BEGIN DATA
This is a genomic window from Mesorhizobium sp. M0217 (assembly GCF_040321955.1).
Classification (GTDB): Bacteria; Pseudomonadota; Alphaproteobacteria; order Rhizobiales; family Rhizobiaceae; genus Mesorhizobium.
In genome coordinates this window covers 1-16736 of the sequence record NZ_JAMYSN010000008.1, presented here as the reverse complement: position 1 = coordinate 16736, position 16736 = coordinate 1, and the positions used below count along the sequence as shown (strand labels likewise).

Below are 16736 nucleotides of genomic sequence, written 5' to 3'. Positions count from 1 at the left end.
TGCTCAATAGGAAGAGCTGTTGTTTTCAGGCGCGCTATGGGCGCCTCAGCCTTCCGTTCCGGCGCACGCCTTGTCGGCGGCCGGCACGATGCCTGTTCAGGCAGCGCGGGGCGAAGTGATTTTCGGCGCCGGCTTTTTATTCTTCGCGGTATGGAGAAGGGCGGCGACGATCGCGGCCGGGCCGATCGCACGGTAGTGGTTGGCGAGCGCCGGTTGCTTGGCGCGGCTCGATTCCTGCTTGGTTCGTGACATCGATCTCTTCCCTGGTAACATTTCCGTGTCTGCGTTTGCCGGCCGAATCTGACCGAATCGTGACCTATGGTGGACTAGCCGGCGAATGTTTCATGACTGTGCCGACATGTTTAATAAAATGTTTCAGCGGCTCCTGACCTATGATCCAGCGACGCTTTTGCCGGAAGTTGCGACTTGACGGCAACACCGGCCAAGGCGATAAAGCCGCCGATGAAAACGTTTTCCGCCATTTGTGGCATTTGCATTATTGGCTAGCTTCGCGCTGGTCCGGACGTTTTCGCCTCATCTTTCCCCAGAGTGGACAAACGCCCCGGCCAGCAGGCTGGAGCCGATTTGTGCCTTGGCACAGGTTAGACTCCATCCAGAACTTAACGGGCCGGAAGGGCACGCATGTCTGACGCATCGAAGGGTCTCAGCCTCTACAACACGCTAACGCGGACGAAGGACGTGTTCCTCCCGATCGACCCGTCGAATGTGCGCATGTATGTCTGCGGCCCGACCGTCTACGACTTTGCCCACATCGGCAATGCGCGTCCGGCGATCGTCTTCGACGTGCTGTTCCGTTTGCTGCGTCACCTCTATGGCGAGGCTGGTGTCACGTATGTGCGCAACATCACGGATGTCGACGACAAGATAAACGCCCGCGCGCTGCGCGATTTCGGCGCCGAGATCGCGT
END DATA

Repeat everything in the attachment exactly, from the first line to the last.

This is a genomic window from Mesorhizobium sp. M0217 (assembly GCF_040321955.1).
Classification (GTDB): Bacteria; Pseudomonadota; Alphaproteobacteria; order Rhizobiales; family Rhizobiaceae; genus Mesorhizobium.
In genome coordinates this window covers 1-16736 of the sequence record NZ_JAMYSN010000008.1, presented here as the reverse complement: position 1 = coordinate 16736, position 16736 = coordinate 1, and the positions used below count along the sequence as shown (strand labels likewise).

Below are 16736 nucleotides of genomic sequence, written 5' to 3'. Positions count from 1 at the left end.
TGCTCAATAGGAAGAGCTGTTGTTTTCAGGCGCGCTATGGGCGCCTCAGCCTTCCGTTCCGGCGCACGCCTTGTCGGCGGCCGGCACGATGCCTGTTCAGGCAGCGCGGGGCGAAGTGATTTTCGGCGCCGGCTTTTTATTCTTCGCGGTATGGAGAAGGGCGGCGACGATCGCGGCCGGGCCGATCGCACGGTAGTGGTTGGCGAGCGCCGGTTGCTTGGCGCGGCTCGATTCCTGCTTGGTTCGTGACATCGATCTCTTCCCTGGTAACATTTCCGTGTCTGCGTTTGCCGGCCGAATCTGACCGAATCGTGACCTATGGTGGACTAGCCGGCGAATGTTTCATGACTGTGCCGACATGTTTAATAAAATGTTTCAGCGGCTCCTGACCTATGATCCAGCGACGCTTTTGCCGGAAGTTGCGACTTGACGGCAACACCGGCCAAGGCGATAAAGCCGCCGATGAAAACGTTTTCCGCCATTTGTGGCATTTGCATTATTGGCTAGCTTCGCGCTGGTCCGGACGTTTTCGCCTCATCTTTCCCCAGAGTGGACAAACGCCCCGGCCAGCAGGCTGGAGCCGATTTGTGCCTTGGCACAGGTTAGACTCCATCCAGAACTTAACGGGCCGGAAGGGCACGCATGTCTGACGCATCGAAGGGTCTCAGCCTCTACAACACGCTAACGCGGACGAAGGACGTGTTCCTCCCGATCGACCCGTCGAATGTGCGCATGTATGTCTGCGGCCCGACCGTCTACGACTTTGCCCACATCGGCAATGCGCGTCCGGCGATCGTCTTCGACGTGCTGTTCCGTTTGCTGCGTCACCTCTATGGCGAGGCTGGTGTCACGTATGTGCGCAACATCACGGATGTCGACGACAAGATAAACGCCCGCGCGCTGCGCGATTTCGGCGCCGAGATCGCGT